It's only fitting that the stamps were inaugurated at Hyde Park in Dutchess County, explained Anthony Musso, author of FDR and the Post Office. Dutchess County is home to the five 'FDR Post Offices': Beacon, Wappingers Falls, Poughkeepsie, Hyde Park, and Rhinebeck. Each of the five distinctive post offices was constructed during FDR's presidency, and FDR himself had a hand in the design of each. Each was built with locally quarried stone and each possesses sizable or otherwise distinctive works of New Deal artwork inside. (Beacon, Hyde Park, and Rhinebeck house full lobby-wraparound murals; Wappingers Falls has two triangular murals painted directly on walnut wood, and Poughkeepsie's houses five large murals on two stories.) In each case the New Deal artwork displays aspect of the community's heritage. The art was created and installed in public buildings so to be accessible to all people. Four of the five post offices (all but Beacon) were designed after historic buildings in each community. Poughkeepsie's post office the "Grand Palace"was designed to emulate the former courthouse in the city in which New York became the 11th state to ratify the Constitution, in 1788. Collectively the five FDR post offices in Dutchess County are among the finest and most concentrated collection of New Deal post offices in the country.
The "Grand Palace" Poughkeepsie post office, recently completed, Dec. 1938.
[Note: I must correct a popular misconception that was repeated several times by the speakers at the stamp ceremony (and, alas, even by me in the past). New Deal post offices and their attendant artwork were not themselves products of the Works Progress Administration (WPA). Rather, they were products of parallel but separate New Deal programs that were overseen by the federal Treasury Department. Post office building construction was overseen by the Public Buildings Branch (19331939) and Public Buildings Administration (within the Federal Works Agency, 1939+), with many facilities funded in conjunction with the Public Works Administration (PWA). Federal building artwork was commissioned by the Treasury Section of Fine Arts ("the Section", or SFA) and Treasury Relief Art Project (TRAP), not the WPA's Federal Art Project.]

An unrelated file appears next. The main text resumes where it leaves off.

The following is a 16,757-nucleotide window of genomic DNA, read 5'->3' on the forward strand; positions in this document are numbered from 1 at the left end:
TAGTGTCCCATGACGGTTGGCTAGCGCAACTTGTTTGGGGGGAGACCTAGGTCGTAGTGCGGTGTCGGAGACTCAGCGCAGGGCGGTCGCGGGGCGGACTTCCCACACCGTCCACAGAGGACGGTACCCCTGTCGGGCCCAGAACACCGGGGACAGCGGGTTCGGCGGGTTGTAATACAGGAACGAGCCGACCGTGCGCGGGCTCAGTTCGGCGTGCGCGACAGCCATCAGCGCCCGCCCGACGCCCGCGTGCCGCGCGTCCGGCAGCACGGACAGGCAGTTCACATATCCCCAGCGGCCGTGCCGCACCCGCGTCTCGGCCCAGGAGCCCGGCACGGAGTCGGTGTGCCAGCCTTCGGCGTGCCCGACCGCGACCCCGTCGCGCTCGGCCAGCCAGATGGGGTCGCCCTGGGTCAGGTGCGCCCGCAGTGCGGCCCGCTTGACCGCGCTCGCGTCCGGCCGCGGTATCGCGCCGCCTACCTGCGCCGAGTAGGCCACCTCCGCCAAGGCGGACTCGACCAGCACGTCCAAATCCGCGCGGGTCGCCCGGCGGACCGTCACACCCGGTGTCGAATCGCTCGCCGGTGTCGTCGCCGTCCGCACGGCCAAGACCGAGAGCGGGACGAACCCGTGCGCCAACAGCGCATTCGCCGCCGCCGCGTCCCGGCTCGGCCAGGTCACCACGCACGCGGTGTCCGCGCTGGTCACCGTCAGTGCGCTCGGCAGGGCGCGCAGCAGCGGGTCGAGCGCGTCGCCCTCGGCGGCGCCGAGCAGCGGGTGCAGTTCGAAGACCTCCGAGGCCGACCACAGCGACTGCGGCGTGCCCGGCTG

David Roosevelt speaking at the WPA Posters stamp First-Day ceremony.
Franklin D. Roosevelt was an avid stamp aficionado. At its peak his collection of stamp numbered 1.2 million items. Collecting and studying stamps "helped save his life," declared Ms. Brennan. Philately was "like a Zen meditation for him," stated Mr. Musso. According to the National Postal Museum, "As a child, he looked to stamps for knowledge about the world. As a polio-stricken adult, they offered solace." David Roosevelt affirmed the value of philately: it "makes us better citizens and innumerable ways enriches our lives."
The Franklin D. Roosevelt Presidential Library and Museum granted free admission to all attendees of the stamp ceremony. FDR's first stamp album was put on display at the museum for the first time.
One special guest at the ceremony was Jeremiah Brennan, Postmaster General Megan Brennan's father. He lived through the Depression and was an admirer of FDR. Mr. Brennan came from Pennsylvania to attend the event.
The Colors were presented by New York State Police Troop K. The National Anthem was sung by the First Ladies a cappella group from Franklin D. Roosevelt High School in Hyde Park. (Now Haviland Middle School, the former Franklin Delano Roosevelt High School building in Hyde Park was constructed as a New Deal project with Public Works Administration funds!)
First Ladies a capella group singing at the WPA Posters stamp First-Day ceremony.
In addition to stamp designer Maribel Gray, USPS personnel from Postal Headquarters, the Westchester District, and Hyde Park Post Office were on-hand. A first-day hand-cancellation and Hyde Park "bullet" dater were available for postmarking purposes.
Local coverage by the Poughkeepsie Journal and Hudson Valley Post.